Sunday, August 07, 2011


by Marguerite Stewart

When I went to the door, at the whisper of knocking,
I saw Simeon Gantner's daughter, Kathleen, standing
There, in her shawl and her shame, sent to ask
"Forgiveness Flour" for her bread. "Forgiveness Flour,"
We call it in our corner. If one has erred, one
Is sent to ask for flour of his neighbors. If they loan it
To him, that means he can stay, but if they refuse, he had
Best take himself off. I looked at Kathleen . . .
What a jewel of a daughter, though not much like her
Father, more's the pity. "I'll give you flour," I
Said, and went to measure it. Measuring was the rub.
If I gave too much, neighbors would think I made sin
Easy, but if I gave too little, they would label me
"Close." While I stood measuring, Joel, my husband,
Came in from the mill, a great bag of flour on his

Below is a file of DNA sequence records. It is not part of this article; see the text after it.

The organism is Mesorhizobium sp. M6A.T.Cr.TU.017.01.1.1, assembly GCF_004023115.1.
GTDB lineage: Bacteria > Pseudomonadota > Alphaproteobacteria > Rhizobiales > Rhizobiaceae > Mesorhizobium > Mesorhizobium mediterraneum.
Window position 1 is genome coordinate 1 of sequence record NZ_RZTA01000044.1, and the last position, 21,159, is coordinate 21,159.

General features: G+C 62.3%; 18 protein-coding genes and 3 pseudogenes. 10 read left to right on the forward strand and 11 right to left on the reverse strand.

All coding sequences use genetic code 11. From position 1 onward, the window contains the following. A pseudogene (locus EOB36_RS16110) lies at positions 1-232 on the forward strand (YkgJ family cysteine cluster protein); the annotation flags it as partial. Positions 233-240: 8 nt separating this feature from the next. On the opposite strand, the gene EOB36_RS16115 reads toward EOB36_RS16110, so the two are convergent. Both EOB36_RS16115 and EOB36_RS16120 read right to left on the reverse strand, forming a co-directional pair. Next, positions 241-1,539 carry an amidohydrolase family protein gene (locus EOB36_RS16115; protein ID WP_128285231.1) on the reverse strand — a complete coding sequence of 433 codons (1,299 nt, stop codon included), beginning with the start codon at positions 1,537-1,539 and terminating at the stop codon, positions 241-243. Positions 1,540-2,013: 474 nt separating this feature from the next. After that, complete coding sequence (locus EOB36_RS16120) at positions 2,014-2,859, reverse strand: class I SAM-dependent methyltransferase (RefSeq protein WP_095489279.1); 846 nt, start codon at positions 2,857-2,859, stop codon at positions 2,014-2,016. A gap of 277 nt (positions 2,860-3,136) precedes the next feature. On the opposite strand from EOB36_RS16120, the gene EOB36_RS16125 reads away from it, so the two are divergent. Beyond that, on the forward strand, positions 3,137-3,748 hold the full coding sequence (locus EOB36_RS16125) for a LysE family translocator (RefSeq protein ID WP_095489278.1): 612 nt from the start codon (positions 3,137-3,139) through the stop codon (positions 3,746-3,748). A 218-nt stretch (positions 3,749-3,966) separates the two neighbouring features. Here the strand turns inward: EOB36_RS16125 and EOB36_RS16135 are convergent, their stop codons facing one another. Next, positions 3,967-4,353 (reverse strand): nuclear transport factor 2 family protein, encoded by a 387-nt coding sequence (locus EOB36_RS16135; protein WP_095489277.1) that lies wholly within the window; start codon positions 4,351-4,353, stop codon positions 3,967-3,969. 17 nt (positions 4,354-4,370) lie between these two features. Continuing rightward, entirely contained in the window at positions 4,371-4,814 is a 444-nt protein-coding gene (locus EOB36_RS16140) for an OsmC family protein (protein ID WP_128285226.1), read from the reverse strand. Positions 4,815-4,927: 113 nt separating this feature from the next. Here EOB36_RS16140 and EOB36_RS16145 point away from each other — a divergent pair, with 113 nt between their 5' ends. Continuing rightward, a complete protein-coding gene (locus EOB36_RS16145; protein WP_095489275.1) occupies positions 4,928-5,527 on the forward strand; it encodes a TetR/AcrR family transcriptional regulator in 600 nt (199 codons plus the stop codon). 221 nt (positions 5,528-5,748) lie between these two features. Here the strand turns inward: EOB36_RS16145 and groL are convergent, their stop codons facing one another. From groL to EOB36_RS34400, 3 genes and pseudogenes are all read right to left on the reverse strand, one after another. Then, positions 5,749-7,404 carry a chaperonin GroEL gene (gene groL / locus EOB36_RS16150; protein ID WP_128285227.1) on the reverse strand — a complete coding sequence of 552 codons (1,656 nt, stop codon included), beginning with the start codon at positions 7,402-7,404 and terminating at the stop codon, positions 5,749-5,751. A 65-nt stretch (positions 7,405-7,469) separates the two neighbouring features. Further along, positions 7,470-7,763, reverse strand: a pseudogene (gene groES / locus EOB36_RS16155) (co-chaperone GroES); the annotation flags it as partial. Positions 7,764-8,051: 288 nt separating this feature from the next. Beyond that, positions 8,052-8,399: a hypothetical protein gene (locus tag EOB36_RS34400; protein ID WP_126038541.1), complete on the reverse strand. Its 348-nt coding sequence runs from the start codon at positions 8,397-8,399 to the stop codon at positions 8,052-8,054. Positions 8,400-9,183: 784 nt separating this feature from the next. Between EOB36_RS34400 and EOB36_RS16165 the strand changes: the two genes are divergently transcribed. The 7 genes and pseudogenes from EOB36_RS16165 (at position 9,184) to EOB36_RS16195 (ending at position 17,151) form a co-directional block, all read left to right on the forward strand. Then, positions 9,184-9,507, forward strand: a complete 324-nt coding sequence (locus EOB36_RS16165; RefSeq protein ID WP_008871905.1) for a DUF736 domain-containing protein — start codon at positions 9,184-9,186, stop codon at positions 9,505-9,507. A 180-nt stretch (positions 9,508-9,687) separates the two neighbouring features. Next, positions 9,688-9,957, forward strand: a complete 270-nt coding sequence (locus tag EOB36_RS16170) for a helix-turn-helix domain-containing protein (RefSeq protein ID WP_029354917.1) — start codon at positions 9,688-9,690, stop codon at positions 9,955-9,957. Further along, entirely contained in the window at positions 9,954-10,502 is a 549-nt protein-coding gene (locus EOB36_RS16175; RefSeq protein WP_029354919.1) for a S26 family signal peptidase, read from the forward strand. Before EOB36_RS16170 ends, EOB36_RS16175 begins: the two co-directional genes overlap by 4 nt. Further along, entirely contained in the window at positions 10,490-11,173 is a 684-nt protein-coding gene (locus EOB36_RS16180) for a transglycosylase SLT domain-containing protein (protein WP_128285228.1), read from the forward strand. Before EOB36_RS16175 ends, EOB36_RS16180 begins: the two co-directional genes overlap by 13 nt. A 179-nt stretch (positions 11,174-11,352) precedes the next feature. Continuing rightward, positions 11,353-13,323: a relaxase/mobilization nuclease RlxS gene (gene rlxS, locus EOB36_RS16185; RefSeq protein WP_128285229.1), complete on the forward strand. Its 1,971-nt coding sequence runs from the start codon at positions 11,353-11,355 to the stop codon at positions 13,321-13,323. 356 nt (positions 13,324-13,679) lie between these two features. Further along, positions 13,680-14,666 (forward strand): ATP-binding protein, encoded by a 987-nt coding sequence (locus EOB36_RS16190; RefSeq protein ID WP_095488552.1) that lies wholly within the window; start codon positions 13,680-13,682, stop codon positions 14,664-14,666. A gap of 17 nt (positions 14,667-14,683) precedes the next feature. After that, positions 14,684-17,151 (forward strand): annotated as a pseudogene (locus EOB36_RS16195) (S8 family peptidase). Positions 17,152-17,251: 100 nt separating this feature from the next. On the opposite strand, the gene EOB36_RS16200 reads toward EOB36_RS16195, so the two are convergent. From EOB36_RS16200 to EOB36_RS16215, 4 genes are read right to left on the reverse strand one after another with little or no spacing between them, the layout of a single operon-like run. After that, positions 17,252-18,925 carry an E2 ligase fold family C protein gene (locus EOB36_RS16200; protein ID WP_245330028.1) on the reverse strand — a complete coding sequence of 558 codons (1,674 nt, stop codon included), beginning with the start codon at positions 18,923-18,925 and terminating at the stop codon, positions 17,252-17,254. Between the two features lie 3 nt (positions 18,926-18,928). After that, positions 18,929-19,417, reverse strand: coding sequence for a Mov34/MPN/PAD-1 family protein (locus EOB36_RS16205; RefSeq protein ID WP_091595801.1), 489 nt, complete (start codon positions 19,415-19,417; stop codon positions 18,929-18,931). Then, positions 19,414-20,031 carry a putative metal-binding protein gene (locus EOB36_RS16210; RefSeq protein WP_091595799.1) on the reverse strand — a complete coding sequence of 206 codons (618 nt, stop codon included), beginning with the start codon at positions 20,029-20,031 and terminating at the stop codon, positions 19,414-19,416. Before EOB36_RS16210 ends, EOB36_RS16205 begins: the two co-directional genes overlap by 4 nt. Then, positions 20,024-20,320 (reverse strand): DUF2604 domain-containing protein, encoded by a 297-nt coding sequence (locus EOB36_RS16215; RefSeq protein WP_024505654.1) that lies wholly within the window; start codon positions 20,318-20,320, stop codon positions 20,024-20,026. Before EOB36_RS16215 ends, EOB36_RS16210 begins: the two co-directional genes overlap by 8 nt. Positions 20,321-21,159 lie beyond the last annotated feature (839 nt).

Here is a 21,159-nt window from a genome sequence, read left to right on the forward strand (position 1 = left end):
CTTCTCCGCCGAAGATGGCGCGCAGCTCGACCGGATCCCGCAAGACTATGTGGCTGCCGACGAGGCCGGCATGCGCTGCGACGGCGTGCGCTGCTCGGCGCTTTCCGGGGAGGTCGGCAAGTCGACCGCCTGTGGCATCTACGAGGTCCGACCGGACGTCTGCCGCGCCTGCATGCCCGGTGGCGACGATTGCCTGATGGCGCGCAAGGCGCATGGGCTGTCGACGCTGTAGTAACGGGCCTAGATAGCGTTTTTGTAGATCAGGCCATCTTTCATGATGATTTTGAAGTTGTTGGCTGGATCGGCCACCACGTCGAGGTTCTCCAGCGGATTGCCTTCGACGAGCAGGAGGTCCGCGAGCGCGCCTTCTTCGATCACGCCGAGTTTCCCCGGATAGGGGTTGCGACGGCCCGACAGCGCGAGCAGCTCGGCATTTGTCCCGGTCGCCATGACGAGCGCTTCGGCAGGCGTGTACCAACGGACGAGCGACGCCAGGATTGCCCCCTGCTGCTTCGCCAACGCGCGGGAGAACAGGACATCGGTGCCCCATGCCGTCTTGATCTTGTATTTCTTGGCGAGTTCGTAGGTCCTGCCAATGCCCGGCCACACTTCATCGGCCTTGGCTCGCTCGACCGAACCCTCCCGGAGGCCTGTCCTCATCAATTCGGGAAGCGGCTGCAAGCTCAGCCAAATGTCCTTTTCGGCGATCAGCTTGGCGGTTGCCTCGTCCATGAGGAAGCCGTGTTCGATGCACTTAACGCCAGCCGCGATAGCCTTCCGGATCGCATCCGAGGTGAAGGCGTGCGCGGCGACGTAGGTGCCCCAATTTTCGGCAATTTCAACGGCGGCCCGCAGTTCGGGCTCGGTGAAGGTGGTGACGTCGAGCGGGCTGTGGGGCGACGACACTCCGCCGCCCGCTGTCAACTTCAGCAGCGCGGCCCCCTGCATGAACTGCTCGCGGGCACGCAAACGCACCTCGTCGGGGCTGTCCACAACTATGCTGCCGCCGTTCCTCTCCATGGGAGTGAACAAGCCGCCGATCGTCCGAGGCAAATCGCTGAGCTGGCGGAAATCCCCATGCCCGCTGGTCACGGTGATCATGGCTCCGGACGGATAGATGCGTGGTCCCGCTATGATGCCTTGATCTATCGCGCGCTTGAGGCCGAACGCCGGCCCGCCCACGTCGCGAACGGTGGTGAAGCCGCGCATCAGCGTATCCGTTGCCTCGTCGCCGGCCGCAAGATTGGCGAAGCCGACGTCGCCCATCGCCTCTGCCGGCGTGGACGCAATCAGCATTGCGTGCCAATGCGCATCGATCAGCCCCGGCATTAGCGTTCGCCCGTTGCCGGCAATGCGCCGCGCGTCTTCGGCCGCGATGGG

Shoulder, and seeing her there, shrinking in the
Doorway, he tossed the bag at her feet. "Here, take
All of it." And so she had flour for many loaves,
While I stood measuring.

And *this,* too.
The older I get the more I depend on the blessing and power of forgiveness in my life.  When I went to the Springville Art Museum while in Utah this past 11 days, I saw this statue and immediately thought of the the poem Forgiveness Flour (above).  In tracking down information about the poem, I came upon a speech on forgiveness given at BYU, a powerful address that I plan to print out and place in my scriptures.  It's the link just below the poem.


Judy said...

That is the perfect image to go with this beautiful poem.

Donna Smith said...

I liked the speech given on forgiveness. In the poem I really liked the line about "measuring flour" when the husband just threw the whole sack at her feet. A good reminder.